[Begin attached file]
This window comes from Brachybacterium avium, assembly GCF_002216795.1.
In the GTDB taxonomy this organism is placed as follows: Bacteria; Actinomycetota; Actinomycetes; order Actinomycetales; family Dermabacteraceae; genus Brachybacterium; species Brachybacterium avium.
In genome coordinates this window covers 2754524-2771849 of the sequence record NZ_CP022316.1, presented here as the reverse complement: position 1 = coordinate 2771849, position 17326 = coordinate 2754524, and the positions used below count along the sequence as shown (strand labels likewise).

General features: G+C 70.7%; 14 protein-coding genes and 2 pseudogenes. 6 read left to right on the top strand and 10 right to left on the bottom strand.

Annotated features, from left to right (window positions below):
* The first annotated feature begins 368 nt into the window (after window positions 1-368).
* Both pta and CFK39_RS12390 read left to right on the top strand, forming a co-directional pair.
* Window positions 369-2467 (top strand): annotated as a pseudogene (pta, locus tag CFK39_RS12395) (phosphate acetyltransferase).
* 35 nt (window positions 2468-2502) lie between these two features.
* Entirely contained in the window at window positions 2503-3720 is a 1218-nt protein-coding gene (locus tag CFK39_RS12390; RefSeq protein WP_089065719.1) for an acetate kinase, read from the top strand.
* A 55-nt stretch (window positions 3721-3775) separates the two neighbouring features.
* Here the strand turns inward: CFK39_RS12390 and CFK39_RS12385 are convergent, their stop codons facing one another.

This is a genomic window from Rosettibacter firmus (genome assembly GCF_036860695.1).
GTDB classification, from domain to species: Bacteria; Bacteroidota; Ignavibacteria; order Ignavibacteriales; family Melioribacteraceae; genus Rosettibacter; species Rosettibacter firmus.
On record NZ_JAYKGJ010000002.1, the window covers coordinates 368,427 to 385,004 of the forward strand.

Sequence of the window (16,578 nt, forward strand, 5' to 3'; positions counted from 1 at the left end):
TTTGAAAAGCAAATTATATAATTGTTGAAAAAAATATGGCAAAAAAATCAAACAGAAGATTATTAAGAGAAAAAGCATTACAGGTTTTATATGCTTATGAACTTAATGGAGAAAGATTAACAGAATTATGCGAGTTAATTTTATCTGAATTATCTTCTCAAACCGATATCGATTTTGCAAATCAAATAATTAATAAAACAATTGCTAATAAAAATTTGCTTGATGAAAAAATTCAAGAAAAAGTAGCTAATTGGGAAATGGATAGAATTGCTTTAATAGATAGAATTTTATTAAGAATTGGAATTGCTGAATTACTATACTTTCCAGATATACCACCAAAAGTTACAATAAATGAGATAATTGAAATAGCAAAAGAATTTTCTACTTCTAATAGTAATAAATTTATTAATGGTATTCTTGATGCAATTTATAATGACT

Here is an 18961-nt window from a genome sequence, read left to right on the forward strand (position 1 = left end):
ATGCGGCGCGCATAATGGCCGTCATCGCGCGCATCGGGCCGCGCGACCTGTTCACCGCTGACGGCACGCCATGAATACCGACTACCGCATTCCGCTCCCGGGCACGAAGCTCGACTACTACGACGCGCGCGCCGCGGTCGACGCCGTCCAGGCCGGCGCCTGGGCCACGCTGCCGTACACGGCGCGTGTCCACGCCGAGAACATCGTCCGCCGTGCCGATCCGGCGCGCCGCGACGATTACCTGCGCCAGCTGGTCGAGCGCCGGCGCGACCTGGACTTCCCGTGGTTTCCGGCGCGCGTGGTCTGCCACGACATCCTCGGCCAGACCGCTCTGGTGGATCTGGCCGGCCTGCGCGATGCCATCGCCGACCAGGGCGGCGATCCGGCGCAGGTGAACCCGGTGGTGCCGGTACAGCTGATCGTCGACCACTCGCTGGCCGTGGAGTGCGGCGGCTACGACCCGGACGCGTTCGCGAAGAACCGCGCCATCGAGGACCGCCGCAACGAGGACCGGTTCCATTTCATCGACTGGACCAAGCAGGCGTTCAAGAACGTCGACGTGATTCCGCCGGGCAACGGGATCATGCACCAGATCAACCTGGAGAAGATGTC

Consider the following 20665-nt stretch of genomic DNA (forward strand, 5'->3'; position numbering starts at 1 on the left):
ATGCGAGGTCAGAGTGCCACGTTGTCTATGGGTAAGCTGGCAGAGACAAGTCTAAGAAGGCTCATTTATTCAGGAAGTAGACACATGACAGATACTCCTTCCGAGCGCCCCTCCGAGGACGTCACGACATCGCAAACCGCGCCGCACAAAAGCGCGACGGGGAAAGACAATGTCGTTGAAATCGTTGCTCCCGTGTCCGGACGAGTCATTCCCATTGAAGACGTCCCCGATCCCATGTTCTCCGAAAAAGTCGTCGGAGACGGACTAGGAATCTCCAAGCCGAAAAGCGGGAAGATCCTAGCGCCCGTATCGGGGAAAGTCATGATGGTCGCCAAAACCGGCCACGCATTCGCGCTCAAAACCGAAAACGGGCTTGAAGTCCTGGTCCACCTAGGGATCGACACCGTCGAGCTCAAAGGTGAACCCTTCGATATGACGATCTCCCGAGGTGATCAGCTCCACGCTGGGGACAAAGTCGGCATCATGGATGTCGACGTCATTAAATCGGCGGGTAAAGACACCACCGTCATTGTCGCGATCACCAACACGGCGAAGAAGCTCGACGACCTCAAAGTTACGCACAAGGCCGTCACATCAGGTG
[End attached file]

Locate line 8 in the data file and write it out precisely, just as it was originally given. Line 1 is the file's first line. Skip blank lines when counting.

* Window positions 369-2467 (top strand): annotated as a pseudogene (pta, locus tag CFK39_RS12395) (phosphate acetyltransferase).